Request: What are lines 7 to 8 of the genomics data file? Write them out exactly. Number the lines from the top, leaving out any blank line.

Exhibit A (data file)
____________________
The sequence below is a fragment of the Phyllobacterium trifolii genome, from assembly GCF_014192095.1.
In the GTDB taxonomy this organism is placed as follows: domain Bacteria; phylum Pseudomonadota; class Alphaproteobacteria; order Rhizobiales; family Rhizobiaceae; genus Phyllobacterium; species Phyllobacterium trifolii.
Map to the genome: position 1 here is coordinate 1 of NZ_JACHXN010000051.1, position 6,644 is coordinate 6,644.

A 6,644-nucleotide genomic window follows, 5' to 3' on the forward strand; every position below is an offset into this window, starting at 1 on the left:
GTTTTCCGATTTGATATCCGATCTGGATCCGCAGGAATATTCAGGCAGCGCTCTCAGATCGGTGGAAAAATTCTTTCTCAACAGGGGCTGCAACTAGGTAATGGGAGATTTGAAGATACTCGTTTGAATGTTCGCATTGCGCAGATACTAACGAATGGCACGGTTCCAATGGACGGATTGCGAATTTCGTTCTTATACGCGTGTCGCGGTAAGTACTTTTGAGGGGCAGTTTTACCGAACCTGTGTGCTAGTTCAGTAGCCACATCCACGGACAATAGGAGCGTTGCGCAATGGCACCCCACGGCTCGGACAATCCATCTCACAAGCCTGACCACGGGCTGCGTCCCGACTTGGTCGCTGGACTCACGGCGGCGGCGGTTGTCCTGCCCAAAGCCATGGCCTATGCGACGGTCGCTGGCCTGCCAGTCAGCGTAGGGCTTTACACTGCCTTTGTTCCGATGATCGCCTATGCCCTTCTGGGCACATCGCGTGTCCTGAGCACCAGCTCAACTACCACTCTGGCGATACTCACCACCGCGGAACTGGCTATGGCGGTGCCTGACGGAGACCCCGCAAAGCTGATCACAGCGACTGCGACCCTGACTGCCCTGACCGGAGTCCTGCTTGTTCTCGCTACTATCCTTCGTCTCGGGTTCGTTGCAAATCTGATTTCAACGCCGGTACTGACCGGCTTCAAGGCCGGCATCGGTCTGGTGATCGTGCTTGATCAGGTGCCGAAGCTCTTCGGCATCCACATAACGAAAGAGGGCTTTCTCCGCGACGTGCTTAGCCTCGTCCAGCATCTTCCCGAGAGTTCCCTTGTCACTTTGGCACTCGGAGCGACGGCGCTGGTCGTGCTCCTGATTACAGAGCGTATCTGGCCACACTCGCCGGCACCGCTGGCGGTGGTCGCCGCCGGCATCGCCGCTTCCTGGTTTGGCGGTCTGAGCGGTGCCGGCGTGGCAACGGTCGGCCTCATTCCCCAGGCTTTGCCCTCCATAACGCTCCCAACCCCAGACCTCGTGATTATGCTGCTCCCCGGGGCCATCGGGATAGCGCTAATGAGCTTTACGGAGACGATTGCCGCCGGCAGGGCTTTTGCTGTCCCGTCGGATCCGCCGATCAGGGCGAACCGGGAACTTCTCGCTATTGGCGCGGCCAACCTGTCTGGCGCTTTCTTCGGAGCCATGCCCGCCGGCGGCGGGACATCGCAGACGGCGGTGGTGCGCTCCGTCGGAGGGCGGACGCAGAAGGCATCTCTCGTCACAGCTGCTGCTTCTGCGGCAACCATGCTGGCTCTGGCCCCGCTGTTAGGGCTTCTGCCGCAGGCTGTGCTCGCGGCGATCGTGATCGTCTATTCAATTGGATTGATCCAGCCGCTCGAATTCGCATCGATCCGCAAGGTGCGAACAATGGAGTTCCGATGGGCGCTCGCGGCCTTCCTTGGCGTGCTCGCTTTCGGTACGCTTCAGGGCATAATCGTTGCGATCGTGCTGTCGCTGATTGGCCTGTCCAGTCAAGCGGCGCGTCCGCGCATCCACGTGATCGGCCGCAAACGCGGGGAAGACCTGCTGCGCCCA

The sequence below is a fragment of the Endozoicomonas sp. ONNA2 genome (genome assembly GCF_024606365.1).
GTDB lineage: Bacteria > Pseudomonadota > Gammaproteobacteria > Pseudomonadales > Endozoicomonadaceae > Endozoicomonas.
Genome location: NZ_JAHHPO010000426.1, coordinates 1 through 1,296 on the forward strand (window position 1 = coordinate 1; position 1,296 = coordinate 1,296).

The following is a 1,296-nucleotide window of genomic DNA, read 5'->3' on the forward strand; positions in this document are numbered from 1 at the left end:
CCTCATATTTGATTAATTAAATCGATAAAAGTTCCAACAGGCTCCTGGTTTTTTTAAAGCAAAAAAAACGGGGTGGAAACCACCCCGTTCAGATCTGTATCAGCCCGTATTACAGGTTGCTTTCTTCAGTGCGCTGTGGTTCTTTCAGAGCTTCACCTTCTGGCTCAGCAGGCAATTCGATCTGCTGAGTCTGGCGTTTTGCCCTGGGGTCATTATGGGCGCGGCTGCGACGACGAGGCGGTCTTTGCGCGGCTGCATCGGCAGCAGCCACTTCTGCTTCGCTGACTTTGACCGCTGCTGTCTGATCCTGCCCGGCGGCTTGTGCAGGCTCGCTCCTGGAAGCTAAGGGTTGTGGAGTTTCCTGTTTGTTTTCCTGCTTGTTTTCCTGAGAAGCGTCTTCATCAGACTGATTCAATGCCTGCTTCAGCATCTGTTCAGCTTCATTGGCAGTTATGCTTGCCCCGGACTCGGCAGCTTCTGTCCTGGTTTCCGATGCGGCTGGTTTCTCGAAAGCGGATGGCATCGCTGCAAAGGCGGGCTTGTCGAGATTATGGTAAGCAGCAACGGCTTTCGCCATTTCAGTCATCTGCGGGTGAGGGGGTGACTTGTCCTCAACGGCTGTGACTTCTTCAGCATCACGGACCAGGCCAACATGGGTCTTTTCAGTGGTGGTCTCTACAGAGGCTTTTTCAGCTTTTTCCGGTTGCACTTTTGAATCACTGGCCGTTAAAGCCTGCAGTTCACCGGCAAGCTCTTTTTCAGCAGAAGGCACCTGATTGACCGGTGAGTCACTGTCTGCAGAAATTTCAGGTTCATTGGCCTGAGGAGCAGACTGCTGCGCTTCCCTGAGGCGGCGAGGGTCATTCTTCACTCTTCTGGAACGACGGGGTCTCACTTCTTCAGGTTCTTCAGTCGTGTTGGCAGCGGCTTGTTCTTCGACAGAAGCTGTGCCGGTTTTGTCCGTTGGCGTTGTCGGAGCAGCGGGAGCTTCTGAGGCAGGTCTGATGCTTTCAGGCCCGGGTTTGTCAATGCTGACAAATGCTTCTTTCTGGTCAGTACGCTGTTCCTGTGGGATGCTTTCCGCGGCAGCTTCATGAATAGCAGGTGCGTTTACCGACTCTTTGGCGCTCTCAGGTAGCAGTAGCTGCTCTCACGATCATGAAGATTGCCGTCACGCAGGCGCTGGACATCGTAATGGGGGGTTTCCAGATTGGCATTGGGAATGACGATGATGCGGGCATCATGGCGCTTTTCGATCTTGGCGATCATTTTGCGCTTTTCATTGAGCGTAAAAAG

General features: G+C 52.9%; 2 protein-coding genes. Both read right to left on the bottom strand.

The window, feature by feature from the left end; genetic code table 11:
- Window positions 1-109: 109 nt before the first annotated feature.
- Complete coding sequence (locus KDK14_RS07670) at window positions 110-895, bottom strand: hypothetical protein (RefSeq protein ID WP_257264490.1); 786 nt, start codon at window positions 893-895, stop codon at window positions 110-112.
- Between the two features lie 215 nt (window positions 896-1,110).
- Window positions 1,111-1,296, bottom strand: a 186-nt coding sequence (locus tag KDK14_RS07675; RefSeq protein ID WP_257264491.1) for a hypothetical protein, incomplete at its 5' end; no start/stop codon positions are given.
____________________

GTDB lineage: Bacteria > Pseudomonadota > Gammaproteobacteria > Pseudomonadales > Endozoicomonadaceae > Endozoicomonas.
Genome location: NZ_JAHHPO010000426.1, coordinates 1 through 1,296 on the forward strand (window position 1 = coordinate 1; position 1,296 = coordinate 1,296).